3. All-Rounder – sounds obvious, but ultimately a great project manager needs to be a great all-rounder and although we can’t expect to be the ‘best in class’ in all the relevant disciplines and behaviours, there’s a minimum level required in each to succeed overall. A great PM needs to be organised and be able to focus on others as well as themselves, ensuring that they do their job, and can multi-task effectively. They must demonstrate integrity of the highest order, but also undertake a multitude of roles. For example, they must be a salesperson on numerous levels; selling the project to would be team members, selling benefits to customers, selling the business case to the project sponsor – sell, sell, sell!
     
  4. Problem Solver – ideally, a PM should have an interest in problem solving, coupled with an unhealthy desire to succeed. Things will always go wrong – that’s not in doubt, but the success of the project will be measured against what is delivered and a natural problem solver will always thrive building solutions to those problems, ideally with a positive attitude that permeates the team. This not only includes the initially defined project deliverables, but also how the PM copes with changes and challenges following initial project sign off. A measure of success should in part be based on how unknowns are handled, rather than just the knowns. A project manager is a champion of change by definition, so they must be able to manage change as a matter of course, embracing challenges whilst keeping an eye on the overall strategy and the key deliverables. The predictable mantra:  deliver, deliver, deliver…
     
  5. Communicator – interpersonal skills need to be at expert level; building and maintaining strong working relationships with all ‘stakeholders’ is a must; whether they be customers, colleagues, suppliers or partners. A great working relationship doesn’t mean being best-friends, but instead gaining an understanding of what both parties desire and will view as successful; primarily from a business perspective and then from a personal stand point if the ambition to move from a performing to high performing team is to be achieved. Building a rapport will increase the likelihood of influencing at all levels and a great PM will schedule time in their week to spend valuable ‘informal’ 121 time with different members of the local and wider team to gauge progress and contentment levels.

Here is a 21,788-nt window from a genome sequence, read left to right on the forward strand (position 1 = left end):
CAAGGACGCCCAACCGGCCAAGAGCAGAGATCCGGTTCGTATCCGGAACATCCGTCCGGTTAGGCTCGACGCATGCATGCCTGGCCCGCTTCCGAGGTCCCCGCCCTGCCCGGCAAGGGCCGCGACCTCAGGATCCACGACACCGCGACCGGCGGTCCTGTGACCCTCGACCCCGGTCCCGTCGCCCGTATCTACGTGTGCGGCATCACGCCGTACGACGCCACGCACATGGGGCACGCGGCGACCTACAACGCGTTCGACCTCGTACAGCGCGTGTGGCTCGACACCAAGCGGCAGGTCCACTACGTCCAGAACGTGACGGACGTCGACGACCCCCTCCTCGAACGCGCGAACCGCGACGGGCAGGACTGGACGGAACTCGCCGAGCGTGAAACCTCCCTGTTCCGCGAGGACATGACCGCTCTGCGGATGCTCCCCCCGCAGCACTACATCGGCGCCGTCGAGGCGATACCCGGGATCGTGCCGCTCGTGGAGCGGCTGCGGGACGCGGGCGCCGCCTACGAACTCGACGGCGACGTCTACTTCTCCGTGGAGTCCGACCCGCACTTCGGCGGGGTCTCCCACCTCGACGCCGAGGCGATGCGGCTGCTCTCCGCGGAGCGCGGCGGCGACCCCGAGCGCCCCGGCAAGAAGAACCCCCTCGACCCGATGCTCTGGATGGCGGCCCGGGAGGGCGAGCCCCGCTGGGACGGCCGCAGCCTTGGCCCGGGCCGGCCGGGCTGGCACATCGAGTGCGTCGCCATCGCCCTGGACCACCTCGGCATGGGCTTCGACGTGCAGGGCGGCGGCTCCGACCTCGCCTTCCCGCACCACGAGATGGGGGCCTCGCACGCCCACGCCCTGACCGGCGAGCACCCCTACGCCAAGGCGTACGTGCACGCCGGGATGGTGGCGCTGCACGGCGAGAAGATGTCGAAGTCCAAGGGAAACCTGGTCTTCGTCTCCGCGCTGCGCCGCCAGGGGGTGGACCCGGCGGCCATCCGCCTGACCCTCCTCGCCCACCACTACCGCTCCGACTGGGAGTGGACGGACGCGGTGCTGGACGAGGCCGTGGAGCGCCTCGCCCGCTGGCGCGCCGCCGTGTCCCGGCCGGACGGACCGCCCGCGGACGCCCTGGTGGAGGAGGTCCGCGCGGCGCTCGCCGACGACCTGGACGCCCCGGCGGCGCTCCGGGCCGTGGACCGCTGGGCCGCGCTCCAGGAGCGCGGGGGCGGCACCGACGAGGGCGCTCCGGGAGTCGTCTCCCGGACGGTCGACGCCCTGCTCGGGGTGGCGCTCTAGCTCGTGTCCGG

A director at a major UK Life & Pensions business told me they were concerned when an outsource partner quoted a very low estimate for each policy administered. They spoke to their partner and stressed that they had no interest in driving the cost down to that level, stating “…I want both parties to be successful…”, which led to a revised estimate and ultimately a longer lasting and profitable relationship.

It’s vital that a PM knows what to communicate, when and to whom. Sounds simple, but the need for a ‘Comms Plan’ on all but the simplest of projects would suggest otherwise! They should challenge the ‘norm’ and re-use work wherever possible, for example, huge amounts of time can be wasted writing reports that are never read; all too often, work is carried out purely because “…that’s how we’ve always done it here…”, where a challenge to the requestor might be met with an agreement and new simpler way of working. A PM should seek feedback on a regular basis – this should not be viewed as a weakness, on the contrary, it should be viewed as part of a personal continuous improvement process…which leads us back to experience…

Simply passing the Prince2 or APMP practitioner course alone doesn’t make a great project manager, but with a sprinkling of experience, the right skills and behaviours will go a long way to ensuring success.

Whether you’re considering a career in project management, or deciding who to recruit, I urge you to consider the ‘perfect triangle’ (regardless of whether it’s equilateral) before making a decision!